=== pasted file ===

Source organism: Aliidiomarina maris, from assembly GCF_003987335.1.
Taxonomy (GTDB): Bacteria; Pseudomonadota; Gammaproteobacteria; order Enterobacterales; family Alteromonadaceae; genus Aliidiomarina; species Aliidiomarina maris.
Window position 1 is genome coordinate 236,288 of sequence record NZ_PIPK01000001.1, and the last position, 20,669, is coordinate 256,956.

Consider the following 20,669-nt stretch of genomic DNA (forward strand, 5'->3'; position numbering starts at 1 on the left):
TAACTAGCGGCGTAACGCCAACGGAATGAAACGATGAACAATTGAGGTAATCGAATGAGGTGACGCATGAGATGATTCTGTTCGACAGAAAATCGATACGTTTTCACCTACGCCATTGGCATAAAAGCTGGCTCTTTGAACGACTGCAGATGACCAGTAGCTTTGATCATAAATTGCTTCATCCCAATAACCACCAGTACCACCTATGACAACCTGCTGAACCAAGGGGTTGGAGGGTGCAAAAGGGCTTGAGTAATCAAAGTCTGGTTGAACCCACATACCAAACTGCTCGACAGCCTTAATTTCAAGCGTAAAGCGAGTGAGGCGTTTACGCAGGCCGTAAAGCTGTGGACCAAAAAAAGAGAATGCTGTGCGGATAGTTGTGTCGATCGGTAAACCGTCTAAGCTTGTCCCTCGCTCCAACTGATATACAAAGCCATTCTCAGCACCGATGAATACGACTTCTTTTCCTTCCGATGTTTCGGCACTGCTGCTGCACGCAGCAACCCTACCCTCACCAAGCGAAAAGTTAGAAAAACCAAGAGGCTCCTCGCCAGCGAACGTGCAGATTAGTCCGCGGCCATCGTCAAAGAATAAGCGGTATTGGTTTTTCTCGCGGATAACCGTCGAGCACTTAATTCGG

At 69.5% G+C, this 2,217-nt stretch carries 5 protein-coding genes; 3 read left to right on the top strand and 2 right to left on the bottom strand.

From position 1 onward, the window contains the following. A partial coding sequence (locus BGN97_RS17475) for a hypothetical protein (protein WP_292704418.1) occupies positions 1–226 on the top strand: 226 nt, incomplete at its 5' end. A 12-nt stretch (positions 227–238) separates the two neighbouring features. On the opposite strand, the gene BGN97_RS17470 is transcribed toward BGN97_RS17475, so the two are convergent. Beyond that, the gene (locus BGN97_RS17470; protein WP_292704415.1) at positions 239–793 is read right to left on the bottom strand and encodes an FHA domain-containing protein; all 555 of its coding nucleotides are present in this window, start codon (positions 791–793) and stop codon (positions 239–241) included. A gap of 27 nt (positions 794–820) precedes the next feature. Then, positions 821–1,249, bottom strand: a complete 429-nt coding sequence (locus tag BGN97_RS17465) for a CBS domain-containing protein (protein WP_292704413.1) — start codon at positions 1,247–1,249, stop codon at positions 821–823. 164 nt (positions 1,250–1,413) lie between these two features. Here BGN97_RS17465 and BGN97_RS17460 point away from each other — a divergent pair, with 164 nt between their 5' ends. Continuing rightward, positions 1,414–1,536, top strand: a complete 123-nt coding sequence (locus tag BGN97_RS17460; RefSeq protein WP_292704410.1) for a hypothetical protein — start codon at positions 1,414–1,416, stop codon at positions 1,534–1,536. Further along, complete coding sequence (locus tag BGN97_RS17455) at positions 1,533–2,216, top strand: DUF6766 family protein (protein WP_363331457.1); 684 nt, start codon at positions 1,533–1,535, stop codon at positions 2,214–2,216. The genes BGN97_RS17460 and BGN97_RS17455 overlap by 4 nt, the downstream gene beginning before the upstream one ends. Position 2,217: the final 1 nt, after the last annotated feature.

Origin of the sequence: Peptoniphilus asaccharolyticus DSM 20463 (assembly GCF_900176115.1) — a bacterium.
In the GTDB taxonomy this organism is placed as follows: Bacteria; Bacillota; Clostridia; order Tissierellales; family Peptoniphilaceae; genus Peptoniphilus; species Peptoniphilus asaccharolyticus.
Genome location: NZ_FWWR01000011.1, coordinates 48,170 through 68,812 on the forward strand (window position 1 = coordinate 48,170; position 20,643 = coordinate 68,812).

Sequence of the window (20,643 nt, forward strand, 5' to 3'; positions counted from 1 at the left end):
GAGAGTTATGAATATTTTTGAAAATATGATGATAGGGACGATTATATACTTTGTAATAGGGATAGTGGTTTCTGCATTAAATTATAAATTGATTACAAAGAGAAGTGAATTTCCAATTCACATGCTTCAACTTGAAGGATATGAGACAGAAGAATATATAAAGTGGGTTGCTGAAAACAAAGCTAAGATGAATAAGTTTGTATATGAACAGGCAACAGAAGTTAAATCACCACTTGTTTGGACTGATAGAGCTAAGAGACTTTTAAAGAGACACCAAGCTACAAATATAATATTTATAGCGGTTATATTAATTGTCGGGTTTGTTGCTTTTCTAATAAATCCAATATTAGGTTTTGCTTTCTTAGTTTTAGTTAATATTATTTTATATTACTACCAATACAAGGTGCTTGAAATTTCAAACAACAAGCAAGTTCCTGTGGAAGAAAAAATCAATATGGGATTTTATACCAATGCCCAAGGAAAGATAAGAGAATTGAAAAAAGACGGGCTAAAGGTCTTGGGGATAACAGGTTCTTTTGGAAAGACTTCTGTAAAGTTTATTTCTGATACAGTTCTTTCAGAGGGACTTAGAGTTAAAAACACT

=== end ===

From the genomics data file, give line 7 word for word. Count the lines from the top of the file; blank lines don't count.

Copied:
From position 1 onward, the window contains the following. A partial coding sequence (locus BGN97_RS17475) for a hypothetical protein (protein WP_292704418.1) occupies positions 1–226 on the top strand: 226 nt, incomplete at its 5' end. A 12-nt stretch (positions 227–238) separates the two neighbouring features. On the opposite strand, the gene BGN97_RS17470 is transcribed toward BGN97_RS17475, so the two are convergent. Beyond that, the gene (locus BGN97_RS17470; protein WP_292704415.1) at positions 239–793 is read right to left on the bottom strand and encodes an FHA domain-containing protein; all 555 of its coding nucleotides are present in this window, start codon (positions 791–793) and stop codon (positions 239–241) included. A gap of 27 nt (positions 794–820) precedes the next feature. Then, positions 821–1,249, bottom strand: a complete 429-nt coding sequence (locus tag BGN97_RS17465) for a CBS domain-containing protein (protein WP_292704413.1) — start codon at positions 1,247–1,249, stop codon at positions 821–823. 164 nt (positions 1,250–1,413) lie between these two features. Here BGN97_RS17465 and BGN97_RS17460 point away from each other — a divergent pair, with 164 nt between their 5' ends. Continuing rightward, positions 1,414–1,536, top strand: a complete 123-nt coding sequence (locus tag BGN97_RS17460; RefSeq protein WP_292704410.1) for a hypothetical protein — start codon at positions 1,414–1,416, stop codon at positions 1,534–1,536. Further along, complete coding sequence (locus tag BGN97_RS17455) at positions 1,533–2,216, top strand: DUF6766 family protein (protein WP_363331457.1); 684 nt, start codon at positions 1,533–1,535, stop codon at positions 2,214–2,216. The genes BGN97_RS17460 and BGN97_RS17455 overlap by 4 nt, the downstream gene beginning before the upstream one ends. Position 2,217: the final 1 nt, after the last annotated feature.